In concomitant studies evaluating adhesion, we have demonstrated, in keeping with the findings discussed above, that a striking inverse correlation was also noted between both basal and plasma-induced adhesion and F-cell numbers (Figure 5). In multivariate analyses with basal or plasma-induced adhesion as the dependent variable and independent variables that included age and the hematologic parameters F cells, hemoglobin levels, WBC counts, and platelet counts, a significant relationship was noted solely with F-cell numbers. Additionally, in analyses where basal or plasma-induced adhesion was the dependent variable and the independent variables included such adhesion-related parameters as CD36, VLA4, and CD71 positivity and F-cell numbers, a significant relationship was noted solely with F cells. These findings demonstrate that SS patients with high levels of F cells not only have a decrease in adhesion marker–positive erythrocytes but that this decrease does indeed translate into erythrocytes that are qualitatively less adhesive in their interaction with endothelium. Because red cell–endothelial adherence was shown by Hebbel in his static adhesion assay to correlate with clinical disease severity,2,3 our observations suggest that besides its inhibition of sickle hemoglobin polymerization, the protective effect of HbF in ameliorating vaso-occlusive symptomatology is in part due to its modulation of the adhesive process.

In summary, our evaluation of infants and children with SS disease has provided data suggesting that HbF may indeed modulate adhesion and the adhesion-related markers VLA4 and CD36. In addition, levels of stress reticulocytes that have the most marked adhesive potential appeared to be similarly modulated by F-cell numbers. The amelioration of clinical symptoms related to vaso-occlusion has previously been noted by 8 weeks after initiation of hydroxyurea therapy in adults with SS disease, but peak increases in F-cell numbers did not occur until approximately 16 to 24 weeks in this study.28Additionally, the linear decrease in VLA4 expression reported by Styles and coworkers continued for 10 weeks after treatment initiation, with the nadir of VLA4 being reached by 20 weeks, whereas changes in HbF levels occurred at a relatively slower rate.30 These spatially juxtaposed observations have been interpreted to signify that adhesion marker expression was not influenced by HbF levels. However, in the multicenter trial of 152 men and women with SS disease treated with hydroxyurea, F-cell measurements did indeed demonstrate a significant increase by 8 weeks after initiation of therapy,28 including a documented range of F-cell values at which, in our study, lower adhesion ratios were noted (Figure 5). Therefore, an amelioration of vaso-occlusive symptomatology in the individual patient that occurred by 2 to 3 months after hydroxyurea could indeed have been due to changes in the levels of F cells via effects on the adhesion process. The present observations in the arena of red cell–endothelial adhesion together with the recently reported demonstration of a protective effect of HbF on erythrocyte microvesicle formation, membrane flip-flop and subsequent phosphatidylserine exposure, and concomitant coagulation activation39 serve to extend the known effects and relationships of fetal hemoglobin. Our data should, in addition, provide the impetus for a thorough evaluation of such biologic markers in the planned future clinical trials of hydroxyurea in infancy and early childhood such that further insights into disease pathophysiology and treatment can be established.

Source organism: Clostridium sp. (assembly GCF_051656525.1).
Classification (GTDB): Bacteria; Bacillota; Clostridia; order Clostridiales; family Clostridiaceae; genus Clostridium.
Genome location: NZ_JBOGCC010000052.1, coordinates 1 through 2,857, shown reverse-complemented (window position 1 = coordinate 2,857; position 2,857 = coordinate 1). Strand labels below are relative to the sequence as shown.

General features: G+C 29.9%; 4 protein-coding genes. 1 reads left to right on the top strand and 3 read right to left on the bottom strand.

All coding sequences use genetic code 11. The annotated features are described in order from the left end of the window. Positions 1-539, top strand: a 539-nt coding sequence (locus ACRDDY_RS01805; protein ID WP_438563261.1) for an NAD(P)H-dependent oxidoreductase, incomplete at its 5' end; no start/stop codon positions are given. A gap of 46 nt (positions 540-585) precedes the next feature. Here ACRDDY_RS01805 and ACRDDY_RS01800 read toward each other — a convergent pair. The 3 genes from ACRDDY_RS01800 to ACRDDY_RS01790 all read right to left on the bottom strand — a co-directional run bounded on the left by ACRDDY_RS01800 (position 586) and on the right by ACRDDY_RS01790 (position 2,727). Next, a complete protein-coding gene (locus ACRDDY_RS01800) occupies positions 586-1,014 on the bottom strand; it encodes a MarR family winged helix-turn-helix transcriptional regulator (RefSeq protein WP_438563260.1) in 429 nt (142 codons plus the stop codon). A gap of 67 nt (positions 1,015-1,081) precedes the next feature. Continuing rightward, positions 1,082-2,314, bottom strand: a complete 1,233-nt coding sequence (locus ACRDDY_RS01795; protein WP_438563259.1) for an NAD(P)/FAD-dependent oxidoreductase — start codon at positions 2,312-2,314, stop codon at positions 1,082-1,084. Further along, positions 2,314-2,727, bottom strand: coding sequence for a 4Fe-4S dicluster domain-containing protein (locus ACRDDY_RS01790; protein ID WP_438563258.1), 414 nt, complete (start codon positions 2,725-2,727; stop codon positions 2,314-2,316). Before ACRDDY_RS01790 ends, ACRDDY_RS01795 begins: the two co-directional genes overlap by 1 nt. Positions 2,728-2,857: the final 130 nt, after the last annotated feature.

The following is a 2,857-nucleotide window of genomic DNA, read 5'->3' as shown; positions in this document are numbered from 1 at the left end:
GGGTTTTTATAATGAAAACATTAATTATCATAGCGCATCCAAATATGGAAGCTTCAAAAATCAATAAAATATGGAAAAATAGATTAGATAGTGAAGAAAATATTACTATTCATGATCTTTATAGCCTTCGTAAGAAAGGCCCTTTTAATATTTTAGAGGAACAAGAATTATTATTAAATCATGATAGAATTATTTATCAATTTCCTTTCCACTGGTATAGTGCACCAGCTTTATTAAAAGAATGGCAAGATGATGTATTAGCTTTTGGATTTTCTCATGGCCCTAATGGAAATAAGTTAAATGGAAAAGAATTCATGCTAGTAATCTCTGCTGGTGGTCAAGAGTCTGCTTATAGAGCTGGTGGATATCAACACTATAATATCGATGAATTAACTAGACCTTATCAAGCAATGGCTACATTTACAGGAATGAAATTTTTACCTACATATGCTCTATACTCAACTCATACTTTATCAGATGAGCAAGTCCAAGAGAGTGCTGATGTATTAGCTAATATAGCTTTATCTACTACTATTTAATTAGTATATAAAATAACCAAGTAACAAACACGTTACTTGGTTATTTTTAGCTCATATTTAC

Supported by grants HL51497 and 1P60HL62148 from the National Heart, Lung, and Blood Institute of the National Institutes of Health.

The publication costs of this article were defrayed in part by page charge payment. Therefore, and solely to indicate this fact, this article is hereby marked “advertisement” in accordance with 18 U.S.C. section 1734.

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Author notes

B. N. Yamaja Setty, Dept of Pediatrics, Thomas Jefferson University, 1025 Walnut St, Suite 727, Philadelphia PA 19107.